What will the fates have in store? This book based on a true story consumed my days until the very end( all 2 of my days for I could not put down this just over 500 page treasure).The author rewards Marketa, her town and humanity with a truly unexpected and heroic end. There are many evil characters to contend with, and just as many heros and heroines within the pages of this true keeper of a book, I sat it next to my Jane Austen, Charles Dickens,and Agathie Chirstie, and other favorite books in my library, a rare happening to find a book to add to my favorites shelf.
It may have taken Linda Lafferty 30 years of writing to become published but this book will thrill lovers of the historical novel for decades and decades to come. Thank you for not giving up, Ms. Lafferty your book is now one of the joys of my library and I feel enriched for having read it,and very happy to own it.
185 internautes sur 209 ont trouvé ce commentaire utile 
3.0 étoiles sur 5 A Well researched but poorly written reimagining of History 4 août 2012
Par Liat2768 - Publié sur
Format:Broché|Commentaire client Vine pour produit gratuit (De quoi s'agit-il?)
Set in the 1600's when King Rudolph II was one of the most powerful men in Europe, this book is the story of the madness of his illegitimate son Don Julius and his obsession with a bathmaid. A prime example of the madness inherent in the Hapsburg line, Don Julius is confined to a castle in Bohemia where the king wants him cured of his violent ways. Priests and Physicians alike are assigned to him and the local bloodletter is called in to bleed the Prince's ill humors from him. The Bloodletter brings with him his daughter, Marketa, who bears a striking resemblance to an illustration in the coded 'Book of Wonder' which has enthralled the mad prince and he is instantly obsessed.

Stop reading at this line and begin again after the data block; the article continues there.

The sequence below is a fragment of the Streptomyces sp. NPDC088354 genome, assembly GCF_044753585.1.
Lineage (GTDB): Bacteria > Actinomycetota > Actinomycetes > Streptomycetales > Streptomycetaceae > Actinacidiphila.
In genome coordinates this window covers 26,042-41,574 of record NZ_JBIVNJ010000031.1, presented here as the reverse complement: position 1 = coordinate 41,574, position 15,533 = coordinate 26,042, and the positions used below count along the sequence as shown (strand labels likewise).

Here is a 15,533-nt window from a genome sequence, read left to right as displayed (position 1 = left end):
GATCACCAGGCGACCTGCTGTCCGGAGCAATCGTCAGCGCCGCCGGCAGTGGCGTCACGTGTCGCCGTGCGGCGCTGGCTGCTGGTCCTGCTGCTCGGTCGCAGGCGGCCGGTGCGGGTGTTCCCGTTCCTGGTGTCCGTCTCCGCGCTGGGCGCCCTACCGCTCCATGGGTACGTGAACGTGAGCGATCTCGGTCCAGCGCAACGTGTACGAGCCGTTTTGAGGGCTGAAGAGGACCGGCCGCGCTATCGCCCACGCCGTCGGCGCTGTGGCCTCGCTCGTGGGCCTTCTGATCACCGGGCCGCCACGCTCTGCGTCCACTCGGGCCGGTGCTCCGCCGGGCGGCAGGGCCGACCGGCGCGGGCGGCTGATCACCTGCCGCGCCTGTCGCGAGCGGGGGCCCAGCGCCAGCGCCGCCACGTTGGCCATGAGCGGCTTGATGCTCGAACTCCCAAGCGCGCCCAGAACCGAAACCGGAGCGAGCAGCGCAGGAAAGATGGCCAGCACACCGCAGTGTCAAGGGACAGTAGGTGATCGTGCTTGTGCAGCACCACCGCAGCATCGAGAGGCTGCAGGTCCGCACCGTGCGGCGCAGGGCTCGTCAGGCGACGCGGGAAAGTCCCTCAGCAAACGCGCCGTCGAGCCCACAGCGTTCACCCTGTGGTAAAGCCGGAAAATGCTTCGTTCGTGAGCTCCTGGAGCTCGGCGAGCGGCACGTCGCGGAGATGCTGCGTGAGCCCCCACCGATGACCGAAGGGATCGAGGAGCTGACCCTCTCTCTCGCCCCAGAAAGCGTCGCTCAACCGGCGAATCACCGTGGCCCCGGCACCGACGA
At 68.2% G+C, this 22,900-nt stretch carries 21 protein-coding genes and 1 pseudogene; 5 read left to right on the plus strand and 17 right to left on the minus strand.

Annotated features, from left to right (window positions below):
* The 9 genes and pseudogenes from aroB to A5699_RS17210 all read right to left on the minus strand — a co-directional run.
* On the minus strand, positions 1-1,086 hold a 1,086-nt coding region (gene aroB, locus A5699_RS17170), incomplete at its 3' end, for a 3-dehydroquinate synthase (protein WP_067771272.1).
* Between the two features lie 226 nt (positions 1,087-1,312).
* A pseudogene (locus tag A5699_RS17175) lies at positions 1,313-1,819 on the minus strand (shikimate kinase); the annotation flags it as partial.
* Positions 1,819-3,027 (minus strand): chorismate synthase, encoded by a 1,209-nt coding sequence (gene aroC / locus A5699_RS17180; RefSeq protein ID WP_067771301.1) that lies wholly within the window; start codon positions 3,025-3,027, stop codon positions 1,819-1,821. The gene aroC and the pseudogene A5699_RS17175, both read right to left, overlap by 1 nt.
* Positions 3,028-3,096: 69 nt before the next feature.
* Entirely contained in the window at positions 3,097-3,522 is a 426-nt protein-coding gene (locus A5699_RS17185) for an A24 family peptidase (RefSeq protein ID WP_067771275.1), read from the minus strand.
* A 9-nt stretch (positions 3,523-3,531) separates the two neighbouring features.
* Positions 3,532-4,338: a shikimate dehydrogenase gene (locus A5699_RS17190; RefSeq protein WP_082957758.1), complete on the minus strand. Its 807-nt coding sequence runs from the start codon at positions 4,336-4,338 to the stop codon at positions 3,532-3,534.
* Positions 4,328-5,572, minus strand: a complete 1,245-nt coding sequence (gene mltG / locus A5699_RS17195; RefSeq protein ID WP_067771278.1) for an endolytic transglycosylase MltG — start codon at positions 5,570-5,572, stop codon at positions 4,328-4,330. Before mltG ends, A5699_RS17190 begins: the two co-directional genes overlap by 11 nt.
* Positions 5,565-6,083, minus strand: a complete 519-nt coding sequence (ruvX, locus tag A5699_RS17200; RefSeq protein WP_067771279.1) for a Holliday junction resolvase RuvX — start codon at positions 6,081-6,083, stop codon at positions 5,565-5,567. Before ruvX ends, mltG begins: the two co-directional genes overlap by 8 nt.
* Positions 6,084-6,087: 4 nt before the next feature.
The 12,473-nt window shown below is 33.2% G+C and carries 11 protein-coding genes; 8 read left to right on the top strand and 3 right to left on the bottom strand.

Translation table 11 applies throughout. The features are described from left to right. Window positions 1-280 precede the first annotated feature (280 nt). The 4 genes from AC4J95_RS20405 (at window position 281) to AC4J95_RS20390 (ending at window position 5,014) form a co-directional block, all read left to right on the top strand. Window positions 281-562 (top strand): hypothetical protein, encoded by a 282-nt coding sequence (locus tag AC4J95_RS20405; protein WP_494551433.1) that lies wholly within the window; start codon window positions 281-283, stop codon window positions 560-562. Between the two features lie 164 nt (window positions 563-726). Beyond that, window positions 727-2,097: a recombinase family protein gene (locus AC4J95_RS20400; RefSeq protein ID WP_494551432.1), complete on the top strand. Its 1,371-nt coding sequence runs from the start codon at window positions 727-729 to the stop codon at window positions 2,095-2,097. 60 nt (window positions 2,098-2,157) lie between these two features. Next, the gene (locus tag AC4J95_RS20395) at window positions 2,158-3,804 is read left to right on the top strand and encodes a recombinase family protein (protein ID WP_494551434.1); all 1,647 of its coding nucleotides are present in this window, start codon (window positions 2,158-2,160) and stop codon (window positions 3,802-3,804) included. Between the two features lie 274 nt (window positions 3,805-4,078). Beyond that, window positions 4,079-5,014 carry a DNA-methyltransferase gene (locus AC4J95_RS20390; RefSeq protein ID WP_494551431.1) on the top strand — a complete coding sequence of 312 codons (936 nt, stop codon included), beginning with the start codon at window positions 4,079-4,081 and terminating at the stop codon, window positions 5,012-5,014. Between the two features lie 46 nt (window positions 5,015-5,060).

The author has undoubtedly done her research. The time of Rudolph II is historically important for his patronage of the arts, science, logical thinking and humanism. This was the time of Kepler and Brahe, free thinkers who could explore the limits of science under the rule of Rudolph II. The author is very obvious in trying to work in the famous thinkers of the time and there little connection between Marketa's story and what is happening in the world around her. The author also repeatedly includes chapters detailing events dealing with Matthais, who will soon depose Rudolph II. But there is no connection in the least between Matthais and Marketa's story. These chapters simply bloat the book and derail events as they begin to gain momentum.The inclusion of the coded book (The Voynich Manuscript) is another source of frustration since there is no answer to the mystery it presents but it is used as some sort of tantalizing mystery throughout the text.